James Randi once created a fake guru to fool the people of Australia. He trained a young man to get on stage and talk to dead people and bend spoons and so on. At the end of the experiment they told the people that the young man was scamming them. The people didn't care. Many still believed in the young man. They wanted to believe the young man. Randi failed to demonstrate to his audience that they were easily fooled. He failed! I think of my failures in the same way. Perhaps I am right about this cargo cult thing. Maybe I am too harsh and there are degrees of CCS to this business. But this is not what people want to hear. The truth, even in the scientific community, is not as influential as more pleasant explanations.

Whether or not I could explain that the correct answer to the "Thinking Fast and Slow" example above to someone who doesn't think it matters, the fact remains that the answer is five cents. I may fail to convince others but I have a way of getting to the truth. That is what I consider success. 

Wednesday, December 12, 2012

Data Analysis for Researchers? Who Us?

Recently I was looking at the requirements for a data analysis certificate at the local university. Biotechnology takes data analysis too lightly. Certification in anything other than HR is unheard of. The qualifications of a researcher or someone who designs experiments vary greatly. One company may require very little of a person working in their labs. The next company may require a PhD to run their western blots. Who is analyzing the data coming from the lab? Is the data handed off to a specialist for analysis?
The requirements for the data analysis certificate are the following:
Select 10 or 11 credits from the courses below to complete the certificate program.

Required courses
STAT 511 – Design and Data Analysis for Researchers I (4 cr.)

STAT 512 – Design and Data Analysis for Researchers II (4 cr.)


Select a minimum of two credits from the following courses.
STAA 565 – Quantitative Reasoning (1 cr.)

STAA 566 – Computational and Graphical Statistics (1 cr.)

STAT 547 – Statistics for Environmental Monitoring (3 cr.)

Admission to the University is not required to earn the Certificate of Completion in Data Analysis. You can register for any course in the certificate program as long as you meet the course prerequisites.
Data analysis for researchers? What kind of research? The prerequisite math requirements alone are beyond what most universities require for bio or life science degrees. The degrees most prevalent in biotechnology do not have the same standards as those required to obtain the data analysis certificate.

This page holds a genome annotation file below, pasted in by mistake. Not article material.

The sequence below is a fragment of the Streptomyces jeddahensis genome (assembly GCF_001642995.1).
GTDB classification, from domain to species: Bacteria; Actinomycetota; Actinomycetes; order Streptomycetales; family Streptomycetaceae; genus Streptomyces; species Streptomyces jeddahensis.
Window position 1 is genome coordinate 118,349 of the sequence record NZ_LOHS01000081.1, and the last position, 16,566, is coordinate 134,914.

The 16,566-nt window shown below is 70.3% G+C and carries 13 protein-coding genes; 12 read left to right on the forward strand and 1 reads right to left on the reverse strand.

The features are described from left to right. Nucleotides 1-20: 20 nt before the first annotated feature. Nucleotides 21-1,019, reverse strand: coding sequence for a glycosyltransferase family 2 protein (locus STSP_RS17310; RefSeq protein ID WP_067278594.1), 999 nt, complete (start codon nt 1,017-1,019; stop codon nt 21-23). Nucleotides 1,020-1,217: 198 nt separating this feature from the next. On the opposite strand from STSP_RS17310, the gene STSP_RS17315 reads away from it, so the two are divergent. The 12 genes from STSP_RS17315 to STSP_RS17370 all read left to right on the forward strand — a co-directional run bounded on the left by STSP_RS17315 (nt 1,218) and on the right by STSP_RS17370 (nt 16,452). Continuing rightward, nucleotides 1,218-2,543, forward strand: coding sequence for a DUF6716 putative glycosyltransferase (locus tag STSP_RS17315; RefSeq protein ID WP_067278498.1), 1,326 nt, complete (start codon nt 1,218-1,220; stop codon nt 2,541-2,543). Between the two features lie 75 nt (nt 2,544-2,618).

I took a look at a few jobs in the local area to see if they required the same rigorous standards as the university certification. The Allen Institute for Brain Science is hiring a Scientist I. This individual will be required to "Work with experimentalists to understand their data and to suggest new experiments." What would the difference be between "understanding the data" as it is arbitrarily shared with you by the experimentalists (as AIBS requires) versus packaging the data and subjecting it to the analytical tools taught for this certification program?

Of the jobs available on the WBBA website, none require any data analysis certification. To obtain this certification would be very expensive. The upside is the wonderful knowledge you will gain. The downside is having a useless degree with regards to working in biotechnology. It would be like having a PhD in Aeronautical Engineering in the Cargo Cults.

Stinking thinking? No. This is an area ready for profit. If the Reproducibility Initiative were to one day mature into a world class tester of the tests, analyzer of the analysis, it would need an entire department of nerds with data analysis certification. Job requirement: Certification.

Tuesday, December 04, 2012

Xconomy Is Running Out of Cargo Cults

I've always felt that the role of Xconomy in the biotechnology industry has been to cheerlead. They are to biotechnology what FOX News is to the right wingers. Xconomy was organized with the idea that biotechnology and money were a match made in heaven. They have tried and tried but they just can't make this Cargo Cult look like a real airport however. Each biotech company Xconomy hoped to befriend was a fire along the Cargo Cult Airport. The fires burned out one by one until only a tiny handful remains. Tribes like Seattle have almost completely disappeared. What is left is nostalgia.

When the Cargo Cult Scientist began back in 2006, I was well into a career in an industry that involved routine mass layoffs. The layoffs were meant to halt the negative direction in which a company was headed. Flash forward to todays headlines from Biospace. Six of eight stories are about laying off staff.

  1. Pfizer Inc. and the Incredible Shrinking Sales Force
  2. Sandoz Inc. Closes Med Plant
  3. AMRI to Close US Site and Shift Work to NY and Singapore
  4. NeurogesX Inc. to Cut Jobs
  5. Spherix Announces Restructuring 
  6. Cumberland Pharma Lays Off One Third of Sales Force

Some things never change. The leaders have been changing direction since we began. Rarely do we revisit the certainty the leaders had when they began doing the thing that they later had to change. Rarely does anyone at Xconomy use our history in understanding our present. Why did those companies hire all of those people? What were those people suppose to have done? Where is the Cargo now?